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Same acceleration, same time?

  1. Jul 21, 2015 #1
    1. The problem statement, all variables and given/known data
    Paul and Mark ran up an incline. Paul is twice as massive as Mark. Mark reached the top of the incline in half the time. Who exerted more work? Who was more powerful?

    2. Relevant equations

    Power = work/time; work = force x distance; force = mass x acceleration

    3. The attempt at a solution

    teacher's answer: Same power but Paul exerted more work.

    This was my son's hw. My confusion is with regard to their respective accelerations. The teacher assumed the same acceleration (but didn't state it as a given). My confusion -- shouldn't objects of the same acceleration cover the same distance at the same time? Isn't this the same as free falling bodies? So Paul and Mark should have reached the top of the incline at the same time if they have the same acceleration. Paul was more powerful and worked harder to get there at the same time. Am I correct?

    Help me out. Thanks in advance :)
     
  2. jcsd
  3. Jul 21, 2015 #2
    I agree the question is a little vaguely worded, but I believe it means to say that the runners are running with a constant velocity.
     
  4. Jul 21, 2015 #3
    Yes , that can be true.
    It also can be true that there can be a force in moving an object without an acceleration which means at a constant velocity, such as pushing a box across the floor - one has to provide a force against the friction force to keep the box moving.

    In the problem, the easiest and most intuitive method to solve is by assuming both Paul and Mark are running at a constant velocity, but with Mark at a speed twice as fast as Paul's. That does take care of the fact stated in the problem that Mark reached the top in half the time. In this case Paul and Mark would have the same acceleration = 0.
     
  5. Jul 21, 2015 #4
    I understand it now (kind of - intuitively speaking) but I need to read up. I thought i was done after college (apparently not if one has kids - sigh). Thank you guys for the help. Much appreciated :)
     
  6. Jul 21, 2015 #5

    RUber

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    I agree that some information is missing from the question. I would tend to read this as both runners starting from zero and accelerating up the hill, but in the context of the question, that probably isn't what the teacher is asking for, since no details are given.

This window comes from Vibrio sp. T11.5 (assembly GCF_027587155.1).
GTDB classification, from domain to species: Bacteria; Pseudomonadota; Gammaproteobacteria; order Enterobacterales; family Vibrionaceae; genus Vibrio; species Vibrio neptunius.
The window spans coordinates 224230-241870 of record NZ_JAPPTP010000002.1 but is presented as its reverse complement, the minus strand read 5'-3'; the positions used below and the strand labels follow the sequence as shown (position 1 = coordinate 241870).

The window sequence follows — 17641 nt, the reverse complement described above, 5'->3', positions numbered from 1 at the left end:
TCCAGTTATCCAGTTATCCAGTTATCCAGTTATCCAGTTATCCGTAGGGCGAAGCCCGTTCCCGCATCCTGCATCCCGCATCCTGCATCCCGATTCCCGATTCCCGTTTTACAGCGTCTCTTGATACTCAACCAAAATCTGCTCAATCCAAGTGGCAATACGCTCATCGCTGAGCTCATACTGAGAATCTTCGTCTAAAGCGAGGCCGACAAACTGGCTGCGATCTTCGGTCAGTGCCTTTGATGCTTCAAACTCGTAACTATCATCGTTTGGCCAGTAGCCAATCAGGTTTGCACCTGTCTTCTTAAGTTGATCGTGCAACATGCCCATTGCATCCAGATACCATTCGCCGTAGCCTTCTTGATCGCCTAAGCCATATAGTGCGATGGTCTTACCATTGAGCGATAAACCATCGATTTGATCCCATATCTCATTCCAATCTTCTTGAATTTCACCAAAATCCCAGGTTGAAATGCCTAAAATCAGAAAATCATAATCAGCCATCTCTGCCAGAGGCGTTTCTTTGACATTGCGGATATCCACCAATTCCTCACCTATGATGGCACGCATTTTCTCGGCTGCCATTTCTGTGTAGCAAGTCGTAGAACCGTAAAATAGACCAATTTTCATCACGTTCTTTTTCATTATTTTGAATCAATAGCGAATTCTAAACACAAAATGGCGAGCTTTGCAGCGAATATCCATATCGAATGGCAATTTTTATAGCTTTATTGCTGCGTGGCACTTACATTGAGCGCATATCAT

If acceleration is zero, then the only force exerted is that which is required to overcome gravity. This is the same for both, since they are on the same incline.
    If Mark's mass is M and Paul's mass is 2M and the acceleration required to overcome gravity is A, then Paul's force = 2MA and Mark's force is MA.
    Mark's time is T/2 and Paul's time = T, so Power is the same. Distance is the same for both, so Paul's work is greater (twice Mark's).

    If you were to assume constant acceleration from a full stop, then you would use D = AT^2/2 to find relative accelerations. This would show you that for Mark to make it up the hill in half the time, his acceleration would need to be four times Paul's. In this circumstance, Mark's force = 4MA and Paul's force = 2MA. So Mark would have done twice the work in half the time, giving him 4 times the power of Paul .
     
  7. Jul 21, 2015 #6
    ^this one cleared it for me. I was about to ask how to show it using the equations i posted above when the alert showed a new post :) Thanks.
     
  8. Jul 21, 2015 #7

    haruspex

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    You get this result because you don't allow for them slowing down. If they have residual KE at the top then you cannot tell how much work they have done.
    The most appropriate assumption is that they coast to a stop at the top, as you do, and that the question is asking for the average power, ##\frac{\Delta E}{\Delta t}##.
     
  9. Jul 21, 2015 #8

    RUber

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    Thanks @haruspex for clearing that up. That would also support the assumption of constant velocity leading to the teacher's answer.
     
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